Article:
Burnout: A workplace phenomenon that results from “chronic workplace stress that has not been successfully managed [and is] characterized by three dimensions: 1) feelings of energy depletion or exhaustion; 2) increased mental distance from one’s job, or feelings of negativism or cynicism related to one's job; and 3) a sense of ineffectiveness and lack of accomplishment.”1

Compassion Fatigue: “Stress resulting from exposure to a traumatized individual. Compassion fatigue has been described as the convergence of secondary traumatic stress and cumulative burnout, a state of physical and mental exhaustion caused by a depleted ability to cope with one’s everyday environment.”2 Compassion fatigue and the cynicism dimension of burnout are likely related.  

Health Equity: “Health equity means that everyone has a fair and just opportunity to be as healthy as possible.”3 When applied to the work and learning environments, every employee and learner at an organization has a fair and just opportunity to achieve their best health. Lack of health equity for patients and communities also creates opportunities for moral distress and moral injury among the health and public safety workforce.4

Health Workers: All people engaged in work whose primary intent is to improve health, including health management and support workers.5

Learners: Those in process of becoming health or public safety workers, including students and trainees.

Moral Dilemma: Unavoidable experiences in healthcare and public safety that are difficult and, at times, deeply challenging decisions because more than one answer is morally defensible, but none leads to an ideal outcome.6

Moral Distress: “Results from illegitimate constraints in clinical practice affecting healthcare and public safety professionals’ moral agency.”7 Moral distress is a relational concept that takes into account the contexts of practice and power dynamics.8

Moral Injury: Perceived betrayal by a legitimate authority in a high stakes situation,9 which leads one, through action or inaction, to transgress one’s deeply held moral beliefs and expectations.10 Moral injury occurs when workers begin to question the moral framework of the system and their own moral framework for continuing to work within that system.11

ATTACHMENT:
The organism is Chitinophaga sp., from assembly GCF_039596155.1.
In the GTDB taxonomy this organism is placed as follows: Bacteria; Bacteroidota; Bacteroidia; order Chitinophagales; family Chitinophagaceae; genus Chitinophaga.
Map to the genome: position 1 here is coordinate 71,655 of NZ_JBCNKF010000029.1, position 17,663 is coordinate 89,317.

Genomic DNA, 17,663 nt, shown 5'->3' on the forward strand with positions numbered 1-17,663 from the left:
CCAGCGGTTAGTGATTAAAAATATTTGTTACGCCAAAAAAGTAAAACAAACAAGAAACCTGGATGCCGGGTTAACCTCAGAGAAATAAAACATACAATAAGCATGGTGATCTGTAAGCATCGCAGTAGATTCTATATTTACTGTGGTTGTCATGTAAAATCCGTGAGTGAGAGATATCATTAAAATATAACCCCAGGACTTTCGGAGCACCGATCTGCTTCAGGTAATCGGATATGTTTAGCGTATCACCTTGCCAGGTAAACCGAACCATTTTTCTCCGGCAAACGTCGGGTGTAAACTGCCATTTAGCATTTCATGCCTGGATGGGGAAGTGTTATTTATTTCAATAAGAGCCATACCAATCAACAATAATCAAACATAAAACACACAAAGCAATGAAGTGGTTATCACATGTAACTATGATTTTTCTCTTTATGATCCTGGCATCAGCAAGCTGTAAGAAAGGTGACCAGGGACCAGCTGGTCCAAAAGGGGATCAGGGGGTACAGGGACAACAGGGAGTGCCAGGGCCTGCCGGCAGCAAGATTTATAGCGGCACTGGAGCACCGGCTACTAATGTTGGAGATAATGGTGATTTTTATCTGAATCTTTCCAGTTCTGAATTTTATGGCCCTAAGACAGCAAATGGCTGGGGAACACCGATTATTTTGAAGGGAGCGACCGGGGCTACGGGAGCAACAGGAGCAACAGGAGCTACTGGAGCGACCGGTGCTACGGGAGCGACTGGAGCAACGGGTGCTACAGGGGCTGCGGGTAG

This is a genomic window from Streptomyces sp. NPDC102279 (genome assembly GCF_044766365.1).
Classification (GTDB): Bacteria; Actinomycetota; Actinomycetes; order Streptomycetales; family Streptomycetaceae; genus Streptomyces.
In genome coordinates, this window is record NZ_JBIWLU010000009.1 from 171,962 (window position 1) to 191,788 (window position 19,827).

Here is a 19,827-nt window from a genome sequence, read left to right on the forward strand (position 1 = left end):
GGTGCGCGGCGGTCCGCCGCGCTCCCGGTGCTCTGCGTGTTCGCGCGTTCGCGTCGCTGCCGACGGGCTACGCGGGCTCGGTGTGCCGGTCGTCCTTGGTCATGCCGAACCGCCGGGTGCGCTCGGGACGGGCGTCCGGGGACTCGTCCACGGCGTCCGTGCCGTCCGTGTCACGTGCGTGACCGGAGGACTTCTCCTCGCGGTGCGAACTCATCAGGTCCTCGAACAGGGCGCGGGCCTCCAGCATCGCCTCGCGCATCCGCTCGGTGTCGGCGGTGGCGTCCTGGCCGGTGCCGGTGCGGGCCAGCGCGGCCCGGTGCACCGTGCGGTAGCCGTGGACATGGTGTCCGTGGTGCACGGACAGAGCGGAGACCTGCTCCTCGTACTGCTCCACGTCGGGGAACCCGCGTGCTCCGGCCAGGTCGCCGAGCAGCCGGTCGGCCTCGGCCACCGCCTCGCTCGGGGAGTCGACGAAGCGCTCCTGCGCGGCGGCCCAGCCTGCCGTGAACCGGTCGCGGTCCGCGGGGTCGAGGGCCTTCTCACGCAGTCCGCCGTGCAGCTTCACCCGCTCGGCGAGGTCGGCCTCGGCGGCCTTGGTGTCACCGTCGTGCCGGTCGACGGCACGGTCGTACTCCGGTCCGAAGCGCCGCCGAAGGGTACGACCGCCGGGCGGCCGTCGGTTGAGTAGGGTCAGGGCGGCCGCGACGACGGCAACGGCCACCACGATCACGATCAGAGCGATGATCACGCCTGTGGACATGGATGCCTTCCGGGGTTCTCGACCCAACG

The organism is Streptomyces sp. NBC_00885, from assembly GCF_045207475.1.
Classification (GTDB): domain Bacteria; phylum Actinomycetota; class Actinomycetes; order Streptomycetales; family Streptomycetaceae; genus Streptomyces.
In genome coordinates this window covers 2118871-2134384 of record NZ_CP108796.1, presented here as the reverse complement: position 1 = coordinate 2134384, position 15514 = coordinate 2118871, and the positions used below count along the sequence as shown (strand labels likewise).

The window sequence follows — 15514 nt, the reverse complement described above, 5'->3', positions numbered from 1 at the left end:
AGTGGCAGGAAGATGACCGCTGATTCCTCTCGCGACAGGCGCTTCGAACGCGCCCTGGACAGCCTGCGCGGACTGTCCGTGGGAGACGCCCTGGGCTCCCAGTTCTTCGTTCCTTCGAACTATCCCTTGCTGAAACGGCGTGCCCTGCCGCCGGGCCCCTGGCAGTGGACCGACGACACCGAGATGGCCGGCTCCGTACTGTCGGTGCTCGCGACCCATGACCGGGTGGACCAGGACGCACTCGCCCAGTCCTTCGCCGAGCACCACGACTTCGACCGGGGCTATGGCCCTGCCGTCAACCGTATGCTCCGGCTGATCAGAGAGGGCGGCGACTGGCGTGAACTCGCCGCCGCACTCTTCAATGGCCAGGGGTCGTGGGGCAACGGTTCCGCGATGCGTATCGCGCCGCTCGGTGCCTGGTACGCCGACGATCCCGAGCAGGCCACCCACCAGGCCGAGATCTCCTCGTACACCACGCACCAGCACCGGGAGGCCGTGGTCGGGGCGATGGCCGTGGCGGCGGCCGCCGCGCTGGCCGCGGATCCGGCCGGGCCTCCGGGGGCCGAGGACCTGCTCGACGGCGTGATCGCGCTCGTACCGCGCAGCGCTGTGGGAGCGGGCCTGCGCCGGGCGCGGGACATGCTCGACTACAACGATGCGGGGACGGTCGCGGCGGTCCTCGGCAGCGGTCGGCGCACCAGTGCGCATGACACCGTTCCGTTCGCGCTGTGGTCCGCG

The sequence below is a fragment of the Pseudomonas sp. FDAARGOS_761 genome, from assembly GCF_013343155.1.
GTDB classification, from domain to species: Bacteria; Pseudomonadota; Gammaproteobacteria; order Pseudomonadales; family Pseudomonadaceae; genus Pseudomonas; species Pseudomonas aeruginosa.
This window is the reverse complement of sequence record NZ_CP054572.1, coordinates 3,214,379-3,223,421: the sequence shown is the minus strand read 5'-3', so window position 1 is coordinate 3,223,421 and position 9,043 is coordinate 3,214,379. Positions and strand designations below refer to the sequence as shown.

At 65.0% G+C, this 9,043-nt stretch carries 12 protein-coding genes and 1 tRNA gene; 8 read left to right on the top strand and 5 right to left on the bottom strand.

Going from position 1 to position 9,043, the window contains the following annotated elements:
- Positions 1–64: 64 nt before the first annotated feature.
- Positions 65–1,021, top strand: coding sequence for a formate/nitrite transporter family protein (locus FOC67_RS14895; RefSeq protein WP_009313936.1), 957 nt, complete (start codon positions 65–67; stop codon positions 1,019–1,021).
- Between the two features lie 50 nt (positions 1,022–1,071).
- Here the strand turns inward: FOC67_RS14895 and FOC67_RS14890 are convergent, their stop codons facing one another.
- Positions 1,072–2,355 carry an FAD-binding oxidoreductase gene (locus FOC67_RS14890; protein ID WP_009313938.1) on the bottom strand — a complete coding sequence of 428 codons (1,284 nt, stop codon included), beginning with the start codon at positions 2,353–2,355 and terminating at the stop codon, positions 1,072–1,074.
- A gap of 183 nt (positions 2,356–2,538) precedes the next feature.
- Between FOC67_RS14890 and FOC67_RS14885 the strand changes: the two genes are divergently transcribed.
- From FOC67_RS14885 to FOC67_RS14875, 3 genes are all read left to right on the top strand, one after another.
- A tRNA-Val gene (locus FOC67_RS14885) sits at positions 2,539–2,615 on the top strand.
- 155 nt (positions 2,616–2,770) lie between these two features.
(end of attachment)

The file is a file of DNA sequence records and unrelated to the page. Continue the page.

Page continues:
Provider: The Public Health Service Act includes health care institutions and individuals in the definition of "provider."12 To minimize confusion we limit the use of "provider" to institutions, and refer to individuals as health workers (see definition above).

Public Safety Workers: Broad term for those who ensure safety and security, including police, firefighters, ambulance & rescue personnel, communications & dispatch specialists, and others.13,14 

Resilience: The ability of a person, community, or system to withstand, recover, or even grow from adversity.15 Resilience has multiple dimensions, including physical, psychological, social, and moral.16

Safety Net Settings: “Providers that organize and deliver a significant level of health care and other needed services to uninsured, Medicaid and other vulnerable patients”17


  1. International Classification of Diseases, Eleventh Revision (ICD-11). World Health Organization; 2019/2021.
  2. Cocker F, Joss N. Compassion fatigue among healthcare, emergency and community service workers: A systematic review. Int J Environ Res Public Health. 2016;13(6):618. doi:10.3390/ijerph13060618
  3. Braveman P, Arkin E, Orleans T, Plough A. What is Health Equity? Robert Wood Johnson Foundation Library. Published May 2017. Accessed December 23, 2022.
  4. Adapted from: Eisenstein L. To fight burnout, organize. N Engl J Med. 2018;379(6):509-511. doi:10.1056/NEJMp1803771
  5. Adapted from: Occupational health: Health workers. World Health Organization. Accessed August 25, 2023.
  6. Adapted from: Dean W, Talbot SG, Caplan A. Clarifying the language of clinician distress. JAMA. 2020;323(10):923. doi:10.1001/jama.2019.21576
  7. Kolbe L, de Melo-Martin I. Moral distress: What are we measuring? The American Journal of Bioethics. 2023;23(4):46-58. doi:10.1080/15265161.2022.2044544
  8. Adapted from: Varcoe C, Pauly B, Webster G, Storch J. Moral distress: Tensions as springboards for action. HEC Forum. 2012;24(1):51-62. doi:10.1007/s10730-012-9180-2
  9. Adapted from: Shay J. Moral injury. Psychoanal Psychol. 2014;31:182-191. doi: 10.1037/a0036090
  10. Adapted from: Litz BT, Stein N, Delaney E, et al. Moral injury and moral repair in war veterans: A preliminary model and intervention strategy. Clin Psychol Rev. 2009 Dec;29(8):695-706. doi: 10.1016/j.cpr.2009.07.003.
  11. Adapted from: Dean W, Talbot SG, Caplan A. Clarifying the language of clinician distress. JAMA. 2020;323(10):923. doi:10.1001/jama.2019.21576
  12. Public Health Service Act, 42 USC § 300jj. 
  13. Adapted from: Public safety personnel definition. Law Insider. Accessed August 30, 2023.,with%20maintaining%20the%20public%20safety
  14. Adapted from: Public safety personnel (PSP). Canadian Institute for Public Safety Research and Treatment. Accessed August 30, 2023. 
  15. Adapted from: National Academies of Sciences, Engineering, and Medicine. Taking action against clinician burnout: A systems approach to professional well-being. 2019; doi: 10.17226/25521
  16. Rushton, C. H. (Author & Ed) (2018) Moral Resilience: Transforming Moral Suffering in Healthcare. New York: Oxford University Press.
  17. Safety net. Agency for Healthcare Research and Quality. Accessed August 25, 2023.